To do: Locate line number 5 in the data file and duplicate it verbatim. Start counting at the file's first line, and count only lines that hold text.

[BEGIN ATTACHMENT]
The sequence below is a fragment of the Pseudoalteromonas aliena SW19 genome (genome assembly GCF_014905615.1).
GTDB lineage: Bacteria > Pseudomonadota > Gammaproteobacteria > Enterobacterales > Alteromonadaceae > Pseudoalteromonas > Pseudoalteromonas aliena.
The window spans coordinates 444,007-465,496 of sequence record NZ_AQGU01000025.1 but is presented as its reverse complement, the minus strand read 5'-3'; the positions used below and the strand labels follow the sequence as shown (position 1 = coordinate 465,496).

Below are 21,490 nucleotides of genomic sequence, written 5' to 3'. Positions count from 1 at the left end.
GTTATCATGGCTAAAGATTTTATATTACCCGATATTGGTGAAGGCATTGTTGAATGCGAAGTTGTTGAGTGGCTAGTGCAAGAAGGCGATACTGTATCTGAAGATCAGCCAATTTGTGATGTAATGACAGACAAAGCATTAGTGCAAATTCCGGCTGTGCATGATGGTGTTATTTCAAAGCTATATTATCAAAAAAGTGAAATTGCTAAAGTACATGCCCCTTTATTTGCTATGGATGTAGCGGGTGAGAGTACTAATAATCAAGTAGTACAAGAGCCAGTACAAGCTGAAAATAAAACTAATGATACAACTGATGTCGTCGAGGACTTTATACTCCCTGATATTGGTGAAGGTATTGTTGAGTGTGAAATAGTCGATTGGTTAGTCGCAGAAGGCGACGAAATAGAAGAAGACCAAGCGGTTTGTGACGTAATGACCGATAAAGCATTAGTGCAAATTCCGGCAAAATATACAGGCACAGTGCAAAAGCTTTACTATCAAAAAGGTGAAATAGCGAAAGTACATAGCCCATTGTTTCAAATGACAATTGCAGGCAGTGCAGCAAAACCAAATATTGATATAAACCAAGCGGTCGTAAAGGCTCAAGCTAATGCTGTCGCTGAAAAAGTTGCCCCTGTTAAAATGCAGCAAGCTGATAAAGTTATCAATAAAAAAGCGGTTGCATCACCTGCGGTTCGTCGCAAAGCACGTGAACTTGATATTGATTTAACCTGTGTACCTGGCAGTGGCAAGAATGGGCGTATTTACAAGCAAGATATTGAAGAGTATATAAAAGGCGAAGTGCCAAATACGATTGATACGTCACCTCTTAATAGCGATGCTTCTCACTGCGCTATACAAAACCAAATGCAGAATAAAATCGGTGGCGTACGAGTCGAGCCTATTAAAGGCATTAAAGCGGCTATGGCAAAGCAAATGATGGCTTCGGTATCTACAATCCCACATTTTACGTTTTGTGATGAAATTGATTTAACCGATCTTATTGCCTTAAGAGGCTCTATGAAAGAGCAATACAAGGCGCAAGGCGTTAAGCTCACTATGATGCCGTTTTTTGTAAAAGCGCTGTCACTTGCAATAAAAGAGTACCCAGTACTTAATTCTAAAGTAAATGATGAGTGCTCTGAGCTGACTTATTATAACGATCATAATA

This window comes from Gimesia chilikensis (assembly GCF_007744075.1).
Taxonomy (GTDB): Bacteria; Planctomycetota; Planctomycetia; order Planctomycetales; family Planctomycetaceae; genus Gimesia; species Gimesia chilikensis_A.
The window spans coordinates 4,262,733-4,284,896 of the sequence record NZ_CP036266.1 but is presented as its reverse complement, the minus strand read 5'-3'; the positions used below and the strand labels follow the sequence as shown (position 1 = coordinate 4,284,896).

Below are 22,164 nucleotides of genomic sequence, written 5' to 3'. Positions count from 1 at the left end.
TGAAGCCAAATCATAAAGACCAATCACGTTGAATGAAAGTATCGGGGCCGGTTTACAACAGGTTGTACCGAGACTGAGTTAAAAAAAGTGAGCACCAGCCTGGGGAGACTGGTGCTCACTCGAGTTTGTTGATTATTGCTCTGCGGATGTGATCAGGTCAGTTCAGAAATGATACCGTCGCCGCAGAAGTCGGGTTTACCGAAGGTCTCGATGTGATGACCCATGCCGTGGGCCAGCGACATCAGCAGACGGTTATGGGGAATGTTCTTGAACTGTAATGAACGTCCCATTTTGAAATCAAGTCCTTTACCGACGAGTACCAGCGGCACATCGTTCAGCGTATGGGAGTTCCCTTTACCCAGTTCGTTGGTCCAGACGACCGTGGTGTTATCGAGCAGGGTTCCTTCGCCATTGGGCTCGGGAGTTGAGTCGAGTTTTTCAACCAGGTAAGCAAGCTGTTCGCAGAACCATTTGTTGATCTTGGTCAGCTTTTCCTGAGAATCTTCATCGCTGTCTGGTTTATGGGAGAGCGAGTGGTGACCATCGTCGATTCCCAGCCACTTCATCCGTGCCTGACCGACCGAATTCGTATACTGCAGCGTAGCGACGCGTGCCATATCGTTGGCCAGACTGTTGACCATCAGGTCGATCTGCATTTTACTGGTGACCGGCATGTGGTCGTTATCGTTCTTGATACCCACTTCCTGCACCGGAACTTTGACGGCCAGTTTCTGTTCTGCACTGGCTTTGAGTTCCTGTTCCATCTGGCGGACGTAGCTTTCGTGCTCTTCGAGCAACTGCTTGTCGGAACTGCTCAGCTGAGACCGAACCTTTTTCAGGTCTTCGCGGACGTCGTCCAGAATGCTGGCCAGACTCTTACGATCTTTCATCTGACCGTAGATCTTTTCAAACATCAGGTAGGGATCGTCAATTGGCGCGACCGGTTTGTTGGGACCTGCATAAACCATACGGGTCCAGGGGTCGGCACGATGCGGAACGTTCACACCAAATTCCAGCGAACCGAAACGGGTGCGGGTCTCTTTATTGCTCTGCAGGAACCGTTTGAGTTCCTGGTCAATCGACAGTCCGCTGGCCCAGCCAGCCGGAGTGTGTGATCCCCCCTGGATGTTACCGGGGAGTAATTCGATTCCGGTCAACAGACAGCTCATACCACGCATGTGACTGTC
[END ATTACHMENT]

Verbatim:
GTTATCATGGCTAAAGATTTTATATTACCCGATATTGGTGAAGGCATTGTTGAATGCGAAGTTGTTGAGTGGCTAGTGCAAGAAGGCGATACTGTATCTGAAGATCAGCCAATTTGTGATGTAATGACAGACAAAGCATTAGTGCAAATTCCGGCTGTGCATGATGGTGTTATTTCAAAGCTATATTATCAAAAAAGTGAAATTGCTAAAGTACATGCCCCTTTATTTGCTATGGATGTAGCGGGTGAGAGTACTAATAATCAAGTAGTACAAGAGCCAGTACAAGCTGAAAATAAAACTAATGATACAACTGATGTCGTCGAGGACTTTATACTCCCTGATATTGGTGAAGGTATTGTTGAGTGTGAAATAGTCGATTGGTTAGTCGCAGAAGGCGACGAAATAGAAGAAGACCAAGCGGTTTGTGACGTAATGACCGATAAAGCATTAGTGCAAATTCCGGCAAAATATACAGGCACAGTGCAAAAGCTTTACTATCAAAAAGGTGAAATAGCGAAAGTACATAGCCCATTGTTTCAAATGACAATTGCAGGCAGTGCAGCAAAACCAAATATTGATATAAACCAAGCGGTCGTAAAGGCTCAAGCTAATGCTGTCGCTGAAAAAGTTGCCCCTGTTAAAATGCAGCAAGCTGATAAAGTTATCAATAAAAAAGCGGTTGCATCACCTGCGGTTCGTCGCAAAGCACGTGAACTTGATATTGATTTAACCTGTGTACCTGGCAGTGGCAAGAATGGGCGTATTTACAAGCAAGATATTGAAGAGTATATAAAAGGCGAAGTGCCAAATACGATTGATACGTCACCTCTTAATAGCGATGCTTCTCACTGCGCTATACAAAACCAAATGCAGAATAAAATCGGTGGCGTACGAGTCGAGCCTATTAAAGGCATTAAAGCGGCTATGGCAAAGCAAATGATGGCTTCGGTATCTACAATCCCACATTTTACGTTTTGTGATGAAATTGATTTAACCGATCTTATTGCCTTAAGAGGCTCTATGAAAGAGCAATACAAGGCGCAAGGCGTTAAGCTCACTATGATGCCGTTTTTTGTAAAAGCGCTGTCACTTGCAATAAAAGAGTACCCAGTACTTAATTCTAAAGTAAATGATGAGTGCTCTGAGCTGACTTATTATAACGATCATAATA